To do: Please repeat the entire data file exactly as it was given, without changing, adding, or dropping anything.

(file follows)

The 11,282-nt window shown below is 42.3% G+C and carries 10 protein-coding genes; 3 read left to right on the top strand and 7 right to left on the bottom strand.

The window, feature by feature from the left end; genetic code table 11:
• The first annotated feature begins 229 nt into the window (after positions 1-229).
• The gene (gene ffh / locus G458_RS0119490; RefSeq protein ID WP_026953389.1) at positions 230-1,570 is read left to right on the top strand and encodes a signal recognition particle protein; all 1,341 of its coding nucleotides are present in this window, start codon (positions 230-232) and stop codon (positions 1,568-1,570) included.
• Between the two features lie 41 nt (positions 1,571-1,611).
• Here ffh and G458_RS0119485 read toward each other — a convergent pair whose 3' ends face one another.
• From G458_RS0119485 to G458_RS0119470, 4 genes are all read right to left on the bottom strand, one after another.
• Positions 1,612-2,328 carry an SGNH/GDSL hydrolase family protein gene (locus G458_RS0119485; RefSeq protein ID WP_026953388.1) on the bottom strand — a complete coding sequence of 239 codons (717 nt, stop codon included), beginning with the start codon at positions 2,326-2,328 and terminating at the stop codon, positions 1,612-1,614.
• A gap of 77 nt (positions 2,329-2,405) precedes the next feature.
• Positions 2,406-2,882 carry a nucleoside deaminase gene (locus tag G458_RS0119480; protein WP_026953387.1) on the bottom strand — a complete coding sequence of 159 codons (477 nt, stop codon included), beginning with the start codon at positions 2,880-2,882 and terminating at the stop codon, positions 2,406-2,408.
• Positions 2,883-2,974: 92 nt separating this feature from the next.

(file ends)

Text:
The 11,282-nt window shown below is 42.3% G+C and carries 10 protein-coding genes; 3 read left to right on the top strand and 7 right to left on the bottom strand.

The window, feature by feature from the left end; genetic code table 11:
• The first annotated feature begins 229 nt into the window (after positions 1-229).
• The gene (gene ffh / locus G458_RS0119490; RefSeq protein ID WP_026953389.1) at positions 230-1,570 is read left to right on the top strand and encodes a signal recognition particle protein; all 1,341 of its coding nucleotides are present in this window, start codon (positions 230-232) and stop codon (positions 1,568-1,570) included.
• Between the two features lie 41 nt (positions 1,571-1,611).
• Here ffh and G458_RS0119485 read toward each other — a convergent pair whose 3' ends face one another.
• From G458_RS0119485 to G458_RS0119470, 4 genes are all read right to left on the bottom strand, one after another.
• Positions 1,612-2,328 carry an SGNH/GDSL hydrolase family protein gene (locus G458_RS0119485; RefSeq protein ID WP_026953388.1) on the bottom strand — a complete coding sequence of 239 codons (717 nt, stop codon included), beginning with the start codon at positions 2,326-2,328 and terminating at the stop codon, positions 1,612-1,614.
• A gap of 77 nt (positions 2,329-2,405) precedes the next feature.
• Positions 2,406-2,882 carry a nucleoside deaminase gene (locus tag G458_RS0119480; protein WP_026953387.1) on the bottom strand — a complete coding sequence of 159 codons (477 nt, stop codon included), beginning with the start codon at positions 2,880-2,882 and terminating at the stop codon, positions 2,406-2,408.
• Positions 2,883-2,974: 92 nt separating this feature from the next.